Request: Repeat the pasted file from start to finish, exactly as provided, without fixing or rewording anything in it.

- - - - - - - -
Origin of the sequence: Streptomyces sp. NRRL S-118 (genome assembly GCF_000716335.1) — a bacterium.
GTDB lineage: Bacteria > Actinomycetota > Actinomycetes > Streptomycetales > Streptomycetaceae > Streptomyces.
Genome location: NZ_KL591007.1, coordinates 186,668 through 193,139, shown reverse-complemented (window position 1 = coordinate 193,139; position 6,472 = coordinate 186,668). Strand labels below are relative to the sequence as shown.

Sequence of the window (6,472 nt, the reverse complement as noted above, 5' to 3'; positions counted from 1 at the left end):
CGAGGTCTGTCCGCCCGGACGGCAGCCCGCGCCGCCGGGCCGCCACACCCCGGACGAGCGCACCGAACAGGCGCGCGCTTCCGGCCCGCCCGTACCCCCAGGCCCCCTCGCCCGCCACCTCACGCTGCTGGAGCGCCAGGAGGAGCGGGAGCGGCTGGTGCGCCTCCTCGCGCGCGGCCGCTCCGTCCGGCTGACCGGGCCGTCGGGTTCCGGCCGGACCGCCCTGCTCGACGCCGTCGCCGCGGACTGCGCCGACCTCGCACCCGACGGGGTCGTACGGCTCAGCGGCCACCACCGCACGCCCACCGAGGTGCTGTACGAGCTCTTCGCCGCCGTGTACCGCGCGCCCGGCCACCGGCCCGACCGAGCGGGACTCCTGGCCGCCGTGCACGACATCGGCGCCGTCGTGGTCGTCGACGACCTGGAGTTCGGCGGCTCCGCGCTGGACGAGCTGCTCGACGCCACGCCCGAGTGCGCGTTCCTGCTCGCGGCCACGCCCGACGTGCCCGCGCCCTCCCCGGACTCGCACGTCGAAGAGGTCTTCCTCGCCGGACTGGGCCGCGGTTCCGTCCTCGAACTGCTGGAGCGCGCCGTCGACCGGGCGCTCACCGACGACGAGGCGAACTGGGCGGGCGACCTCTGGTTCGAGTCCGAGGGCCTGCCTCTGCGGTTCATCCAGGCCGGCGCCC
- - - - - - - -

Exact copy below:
Origin of the sequence: Streptomyces sp. NRRL S-118 (genome assembly GCF_000716335.1) — a bacterium.
GTDB lineage: Bacteria > Actinomycetota > Actinomycetes > Streptomycetales > Streptomycetaceae > Streptomyces.
Genome location: NZ_KL591007.1, coordinates 186,668 through 193,139, shown reverse-complemented (window position 1 = coordinate 193,139; position 6,472 = coordinate 186,668). Strand labels below are relative to the sequence as shown.

Sequence of the window (6,472 nt, the reverse complement as noted above, 5' to 3'; positions counted from 1 at the left end):
CGAGGTCTGTCCGCCCGGACGGCAGCCCGCGCCGCCGGGCCGCCACACCCCGGACGAGCGCACCGAACAGGCGCGCGCTTCCGGCCCGCCCGTACCCCCAGGCCCCCTCGCCCGCCACCTCACGCTGCTGGAGCGCCAGGAGGAGCGGGAGCGGCTGGTGCGCCTCCTCGCGCGCGGCCGCTCCGTCCGGCTGACCGGGCCGTCGGGTTCCGGCCGGACCGCCCTGCTCGACGCCGTCGCCGCGGACTGCGCCGACCTCGCACCCGACGGGGTCGTACGGCTCAGCGGCCACCACCGCACGCCCACCGAGGTGCTGTACGAGCTCTTCGCCGCCGTGTACCGCGCGCCCGGCCACCGGCCCGACCGAGCGGGACTCCTGGCCGCCGTGCACGACATCGGCGCCGTCGTGGTCGTCGACGACCTGGAGTTCGGCGGCTCCGCGCTGGACGAGCTGCTCGACGCCACGCCCGAGTGCGCGTTCCTGCTCGCGGCCACGCCCGACGTGCCCGCGCCCTCCCCGGACTCGCACGTCGAAGAGGTCTTCCTCGCCGGACTGGGCCGCGGTTCCGTCCTCGAACTGCTGGAGCGCGCCGTCGACCGGGCGCTCACCGACGACGAGGCGAACTGGGCGGGCGACCTCTGGTTCGAGTCCGAGGGCCTGCCTCTGCGGTTCATCCAGGCCGGCGCCC